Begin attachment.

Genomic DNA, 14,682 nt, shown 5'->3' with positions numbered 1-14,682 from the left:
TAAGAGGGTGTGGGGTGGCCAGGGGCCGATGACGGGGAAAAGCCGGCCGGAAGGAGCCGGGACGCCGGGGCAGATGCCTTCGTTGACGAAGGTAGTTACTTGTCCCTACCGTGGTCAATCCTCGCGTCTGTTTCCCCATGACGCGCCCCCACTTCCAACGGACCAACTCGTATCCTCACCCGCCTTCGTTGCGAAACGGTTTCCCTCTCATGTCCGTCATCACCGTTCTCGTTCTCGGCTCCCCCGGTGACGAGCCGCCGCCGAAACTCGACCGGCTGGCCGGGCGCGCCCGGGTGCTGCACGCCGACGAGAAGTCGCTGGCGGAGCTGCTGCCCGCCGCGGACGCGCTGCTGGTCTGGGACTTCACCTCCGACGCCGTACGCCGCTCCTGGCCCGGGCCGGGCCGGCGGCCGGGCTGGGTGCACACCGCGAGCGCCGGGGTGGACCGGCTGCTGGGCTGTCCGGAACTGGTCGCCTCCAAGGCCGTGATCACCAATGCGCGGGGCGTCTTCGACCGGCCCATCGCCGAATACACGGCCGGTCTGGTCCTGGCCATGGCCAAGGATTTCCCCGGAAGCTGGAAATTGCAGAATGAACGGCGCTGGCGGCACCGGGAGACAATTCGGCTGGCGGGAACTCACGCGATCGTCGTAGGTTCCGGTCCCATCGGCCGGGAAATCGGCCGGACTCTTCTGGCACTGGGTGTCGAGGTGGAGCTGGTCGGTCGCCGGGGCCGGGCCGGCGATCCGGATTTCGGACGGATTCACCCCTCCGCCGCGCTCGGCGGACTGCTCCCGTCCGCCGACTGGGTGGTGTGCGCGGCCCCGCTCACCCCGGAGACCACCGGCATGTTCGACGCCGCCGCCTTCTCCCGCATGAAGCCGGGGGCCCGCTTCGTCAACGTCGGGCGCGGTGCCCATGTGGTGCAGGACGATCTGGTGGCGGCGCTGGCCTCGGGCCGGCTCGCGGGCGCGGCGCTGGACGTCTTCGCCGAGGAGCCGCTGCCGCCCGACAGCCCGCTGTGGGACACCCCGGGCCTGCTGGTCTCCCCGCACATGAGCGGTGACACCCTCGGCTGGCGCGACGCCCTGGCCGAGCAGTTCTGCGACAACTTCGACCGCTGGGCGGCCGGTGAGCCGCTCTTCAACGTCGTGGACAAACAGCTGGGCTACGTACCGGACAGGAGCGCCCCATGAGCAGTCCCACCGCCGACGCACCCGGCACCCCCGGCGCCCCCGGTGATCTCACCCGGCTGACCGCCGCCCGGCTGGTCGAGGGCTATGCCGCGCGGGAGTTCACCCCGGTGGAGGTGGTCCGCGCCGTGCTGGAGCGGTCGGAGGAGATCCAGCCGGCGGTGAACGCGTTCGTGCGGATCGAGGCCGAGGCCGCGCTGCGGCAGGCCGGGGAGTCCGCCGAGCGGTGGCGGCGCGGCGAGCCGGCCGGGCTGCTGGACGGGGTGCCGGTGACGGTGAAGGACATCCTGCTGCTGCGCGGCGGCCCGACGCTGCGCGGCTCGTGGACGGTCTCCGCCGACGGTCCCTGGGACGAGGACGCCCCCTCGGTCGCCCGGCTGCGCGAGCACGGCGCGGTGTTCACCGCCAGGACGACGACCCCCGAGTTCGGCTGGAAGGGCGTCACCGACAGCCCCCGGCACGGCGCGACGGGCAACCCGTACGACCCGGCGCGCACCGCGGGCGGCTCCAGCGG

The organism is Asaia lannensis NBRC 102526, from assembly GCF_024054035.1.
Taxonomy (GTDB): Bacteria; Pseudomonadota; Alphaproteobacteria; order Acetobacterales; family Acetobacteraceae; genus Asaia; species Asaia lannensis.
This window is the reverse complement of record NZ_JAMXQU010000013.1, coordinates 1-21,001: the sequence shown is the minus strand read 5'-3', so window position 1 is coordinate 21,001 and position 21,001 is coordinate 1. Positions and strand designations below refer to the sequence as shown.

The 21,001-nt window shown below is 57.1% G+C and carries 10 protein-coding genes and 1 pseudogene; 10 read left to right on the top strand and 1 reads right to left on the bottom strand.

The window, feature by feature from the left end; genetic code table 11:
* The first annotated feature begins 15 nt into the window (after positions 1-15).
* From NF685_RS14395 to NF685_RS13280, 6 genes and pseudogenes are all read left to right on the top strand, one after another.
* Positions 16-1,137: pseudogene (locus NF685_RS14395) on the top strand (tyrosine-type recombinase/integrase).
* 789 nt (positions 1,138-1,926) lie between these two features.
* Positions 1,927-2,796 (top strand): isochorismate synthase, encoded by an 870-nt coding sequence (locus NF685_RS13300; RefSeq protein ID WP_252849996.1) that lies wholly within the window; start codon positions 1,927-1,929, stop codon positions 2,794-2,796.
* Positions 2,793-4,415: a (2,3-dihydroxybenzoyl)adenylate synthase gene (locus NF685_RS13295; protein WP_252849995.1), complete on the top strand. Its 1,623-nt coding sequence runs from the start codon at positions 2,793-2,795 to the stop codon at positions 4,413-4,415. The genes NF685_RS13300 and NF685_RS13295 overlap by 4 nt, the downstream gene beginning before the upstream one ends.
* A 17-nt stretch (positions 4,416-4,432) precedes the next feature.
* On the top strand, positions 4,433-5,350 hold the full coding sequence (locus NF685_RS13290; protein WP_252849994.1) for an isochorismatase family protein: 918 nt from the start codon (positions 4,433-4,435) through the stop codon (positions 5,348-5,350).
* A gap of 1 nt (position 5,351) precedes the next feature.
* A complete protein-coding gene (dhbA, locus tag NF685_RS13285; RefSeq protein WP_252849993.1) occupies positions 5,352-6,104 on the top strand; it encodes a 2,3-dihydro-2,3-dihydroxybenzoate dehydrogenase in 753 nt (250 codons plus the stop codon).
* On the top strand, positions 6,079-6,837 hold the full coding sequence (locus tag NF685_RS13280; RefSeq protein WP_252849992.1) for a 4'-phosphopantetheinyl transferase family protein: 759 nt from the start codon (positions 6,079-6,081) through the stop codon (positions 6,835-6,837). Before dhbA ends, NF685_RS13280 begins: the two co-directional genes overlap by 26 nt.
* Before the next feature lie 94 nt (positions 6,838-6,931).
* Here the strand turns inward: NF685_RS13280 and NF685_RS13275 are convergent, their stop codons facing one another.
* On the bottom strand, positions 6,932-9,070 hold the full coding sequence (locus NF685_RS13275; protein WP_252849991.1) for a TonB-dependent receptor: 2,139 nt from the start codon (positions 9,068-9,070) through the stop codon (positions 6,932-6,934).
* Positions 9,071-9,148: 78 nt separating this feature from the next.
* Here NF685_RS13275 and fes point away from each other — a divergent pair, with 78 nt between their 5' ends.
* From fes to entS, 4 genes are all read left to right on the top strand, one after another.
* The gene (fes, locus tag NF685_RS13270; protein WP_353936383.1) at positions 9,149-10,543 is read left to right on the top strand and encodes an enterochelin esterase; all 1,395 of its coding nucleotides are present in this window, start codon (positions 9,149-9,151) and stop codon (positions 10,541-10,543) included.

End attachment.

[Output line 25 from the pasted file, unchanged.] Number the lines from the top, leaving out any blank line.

* The gene (fes, locus tag NF685_RS13270; protein WP_353936383.1) at positions 9,149-10,543 is read left to right on the top strand and encodes an enterochelin esterase; all 1,395 of its coding nucleotides are present in this window, start codon (positions 9,149-9,151) and stop codon (positions 10,541-10,543) included.